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Laura and Me

By , Meridian, ID
Beep! Beep! It’s Friday morning, and my alarm clock is shouting insistently at me. I set the snooze button and groan. There are a million reasons I don’t want to get up today, go downstairs, and write my “autobiographical sketch” for school. Number One: It’s cold! I left the window open last night, and my blankets are so very warm…

Two, I am still half asleep. Getting up in the morning is probably my least favorite part of the da-…zzzzzzzzz.




Beep! Beep! The snooze button is sore now. Yet again, I roll over. This reminds me of a part in a favorite series of mine, the “Little House” series. I love those stories. Once, when the Ingalls family is living in town, they wake up, and realize their beds are covered in a thick blanket of snow! They’re warm enough, until they have to get up and get dressed. Actually, I know how they feel. Though I’m supposed to get up, I snuggle deeper into my covers, remembering the day I first read those books.

It was a sunny Thursday, and I was in Second grade at Valley Elementary. It was book order time. As everyone in school knew, today was the day boxes would be arriving, and books would be handed out, the same books that small hands had so carefully circled in the catalogues that had arrived last month. The air was crackling with excitement. Everyone was excited, but no one was as excited as me. This morning, my mother had told me that I would get a surprise in the book order. If you’ve ever been a Second grader, you’ll know how excited I was. Second graders love surprises. A lot.

At school, it was hard to think about anything else but the surprise. I knew it must be something incredibly amazing, because surprises almost always are. (Second graders are also very optimistic) Through Math, Language, Lunch, History, Art, P.E., I waited. There’s nothing quite like waiting.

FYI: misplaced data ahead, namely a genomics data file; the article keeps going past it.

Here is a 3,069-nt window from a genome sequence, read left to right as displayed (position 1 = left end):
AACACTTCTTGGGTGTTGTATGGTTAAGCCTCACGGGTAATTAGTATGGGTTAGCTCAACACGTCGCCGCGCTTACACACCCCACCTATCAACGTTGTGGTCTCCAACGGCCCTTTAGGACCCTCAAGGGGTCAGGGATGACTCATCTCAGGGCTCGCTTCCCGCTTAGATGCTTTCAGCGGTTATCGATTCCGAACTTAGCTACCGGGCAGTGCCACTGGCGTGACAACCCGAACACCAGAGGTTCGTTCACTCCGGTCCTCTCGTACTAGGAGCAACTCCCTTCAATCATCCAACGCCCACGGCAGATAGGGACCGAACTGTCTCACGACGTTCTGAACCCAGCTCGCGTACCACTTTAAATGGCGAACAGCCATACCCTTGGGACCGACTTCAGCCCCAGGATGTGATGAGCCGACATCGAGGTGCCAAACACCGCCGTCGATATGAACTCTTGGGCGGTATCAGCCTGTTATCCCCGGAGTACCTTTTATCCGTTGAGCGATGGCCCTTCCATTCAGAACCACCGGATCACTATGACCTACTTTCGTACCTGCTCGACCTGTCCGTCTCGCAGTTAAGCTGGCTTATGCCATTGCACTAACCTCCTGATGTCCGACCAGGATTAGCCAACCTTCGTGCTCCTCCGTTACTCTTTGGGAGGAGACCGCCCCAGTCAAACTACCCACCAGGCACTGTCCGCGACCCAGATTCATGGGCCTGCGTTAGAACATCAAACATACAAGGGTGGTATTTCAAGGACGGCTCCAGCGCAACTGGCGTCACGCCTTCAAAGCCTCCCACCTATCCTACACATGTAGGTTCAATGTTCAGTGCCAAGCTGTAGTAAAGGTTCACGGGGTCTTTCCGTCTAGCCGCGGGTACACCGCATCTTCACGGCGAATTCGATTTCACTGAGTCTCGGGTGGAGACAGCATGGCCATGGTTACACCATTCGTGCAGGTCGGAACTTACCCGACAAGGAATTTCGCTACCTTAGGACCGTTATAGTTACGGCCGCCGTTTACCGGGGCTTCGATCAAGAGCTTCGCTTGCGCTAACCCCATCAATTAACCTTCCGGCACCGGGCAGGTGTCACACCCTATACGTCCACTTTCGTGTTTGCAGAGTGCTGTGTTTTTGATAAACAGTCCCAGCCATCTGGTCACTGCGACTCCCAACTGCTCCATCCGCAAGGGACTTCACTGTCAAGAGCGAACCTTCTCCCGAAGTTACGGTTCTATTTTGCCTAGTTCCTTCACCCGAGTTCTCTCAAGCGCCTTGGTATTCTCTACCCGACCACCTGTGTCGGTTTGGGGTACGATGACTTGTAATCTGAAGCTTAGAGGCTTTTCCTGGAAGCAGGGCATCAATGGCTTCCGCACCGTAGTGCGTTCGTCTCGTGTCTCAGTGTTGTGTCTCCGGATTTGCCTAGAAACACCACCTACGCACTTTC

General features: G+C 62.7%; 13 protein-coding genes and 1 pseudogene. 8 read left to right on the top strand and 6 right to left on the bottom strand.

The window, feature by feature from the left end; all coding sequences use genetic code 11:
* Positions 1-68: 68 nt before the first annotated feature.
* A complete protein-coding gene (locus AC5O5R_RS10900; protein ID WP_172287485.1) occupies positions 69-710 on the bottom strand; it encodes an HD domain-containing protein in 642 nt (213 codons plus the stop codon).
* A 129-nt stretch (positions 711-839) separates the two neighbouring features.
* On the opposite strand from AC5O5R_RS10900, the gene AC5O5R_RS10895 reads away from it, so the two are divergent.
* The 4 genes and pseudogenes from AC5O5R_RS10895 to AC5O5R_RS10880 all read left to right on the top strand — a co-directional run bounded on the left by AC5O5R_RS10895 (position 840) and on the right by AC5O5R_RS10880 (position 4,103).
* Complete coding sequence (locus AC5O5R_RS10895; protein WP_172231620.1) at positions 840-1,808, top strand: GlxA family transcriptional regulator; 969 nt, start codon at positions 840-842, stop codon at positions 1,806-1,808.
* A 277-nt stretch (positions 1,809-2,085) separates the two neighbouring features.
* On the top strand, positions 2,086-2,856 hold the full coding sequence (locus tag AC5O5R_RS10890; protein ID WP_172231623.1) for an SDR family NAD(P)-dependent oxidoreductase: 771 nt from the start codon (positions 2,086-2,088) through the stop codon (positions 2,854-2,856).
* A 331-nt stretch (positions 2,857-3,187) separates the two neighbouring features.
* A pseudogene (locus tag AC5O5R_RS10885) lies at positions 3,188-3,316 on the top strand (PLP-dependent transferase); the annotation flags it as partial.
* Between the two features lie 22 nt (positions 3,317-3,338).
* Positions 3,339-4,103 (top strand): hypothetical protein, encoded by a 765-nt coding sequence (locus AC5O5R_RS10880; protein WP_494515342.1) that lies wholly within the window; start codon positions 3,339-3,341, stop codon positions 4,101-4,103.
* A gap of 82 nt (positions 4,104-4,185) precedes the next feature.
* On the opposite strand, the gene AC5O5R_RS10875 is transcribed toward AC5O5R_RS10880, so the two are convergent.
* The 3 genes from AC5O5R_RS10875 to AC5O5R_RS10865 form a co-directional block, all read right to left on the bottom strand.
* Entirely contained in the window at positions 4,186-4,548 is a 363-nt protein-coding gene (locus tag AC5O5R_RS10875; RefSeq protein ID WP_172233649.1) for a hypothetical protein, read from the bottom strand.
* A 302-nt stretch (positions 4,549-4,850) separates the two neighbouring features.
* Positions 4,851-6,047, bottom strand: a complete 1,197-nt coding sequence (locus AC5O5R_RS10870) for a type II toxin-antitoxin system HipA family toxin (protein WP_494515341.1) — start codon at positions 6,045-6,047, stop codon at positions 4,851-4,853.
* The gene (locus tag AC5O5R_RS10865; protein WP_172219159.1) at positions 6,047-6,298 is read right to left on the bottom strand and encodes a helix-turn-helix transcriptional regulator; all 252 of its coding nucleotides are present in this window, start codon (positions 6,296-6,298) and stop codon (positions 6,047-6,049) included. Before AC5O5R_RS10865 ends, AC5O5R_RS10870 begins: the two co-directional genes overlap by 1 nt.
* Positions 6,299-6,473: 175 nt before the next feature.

When you are waiting, part of you thinks that it could come any minute, and the other part believes it’s never going to come. So thoughts slip in and out of your head, but your brain keeps returning to the omnipresent object of the waiting. It’s unpleasant, to say the least.

Fortunately, waiting almost never lasts forever. Just before school was out, Mrs. Johnson handed out the book orders. Actually, waiting isn’t all bad. It definitely makes the thing that you are waiting for much more satisfying when you actually receive it. Along with the two picture books I had picked out, there was a big box. Rectangular in shape, it is pale, buttery yellow with blue checks. It was heavy! As I turn it over, I can see the spines of colorful paperback books, nine in all. Little House in the Big Woods, Little House on the Prairie, Farmer Boy, By the Shores of Silver Lake, The Long Winter, Little Town on the Prairie, These Happy Golden Years, The Second Four Years. They looked incredibly amazing. My surprise was here at last.

As I walked out to the parking lot, clutching my shiny, plastic-wrapped package to my chest, I spotted our purple minivan, and my mom sitting in the front seat. She looked excited, which doesn’t happen very often.

“What do you think?” she smiled. Her eyes sparkled a little bit at the corners.
“I love it!” I really did. I loved to read, and hey, it was a surprise.

“Did you know that when I was your age, we had those same books? I loved them so much. We all used to read….”
I miss Second grade


I suppose I’ll have to get up sometime. Even though it’s an hour and a half after my alarm started going off. As I get dressed and head downstairs for breakfast, I realize just how much those books mean to me, how the very quiet place they’ve held in my heart has been constant. As I glance over at that very same boxed set that sits on my dresser, I can see how each dog-eared page and worn spine tells a story of a little house, a blind big sister, a difficult job, a mean “friend”, and a gentle husband, each carefully crafted story burned into my memory. I can relate to those stories, once I get past the hog-butchering, butter churning, and one-room schoolhouses. Thanks to my mother’s idea six years ago, I have a best friend in Laura.

Although I’ve read hundreds of books since then, I still re-read the Laura Ingalls Wilder books. Although the coveted title of “favorite book” has been bestowed on many paper and ink friends, Laura will always have a soft spot in my heart. And no matter what’s happening in my life, those simple words can still bring back a part of me I’ve lost, the little Second grader who loves life. And surprises.

Once upon a time, sixty years ago, a little girl lived in the Big Woods of Wisconsin, in a little grey house made of logs…





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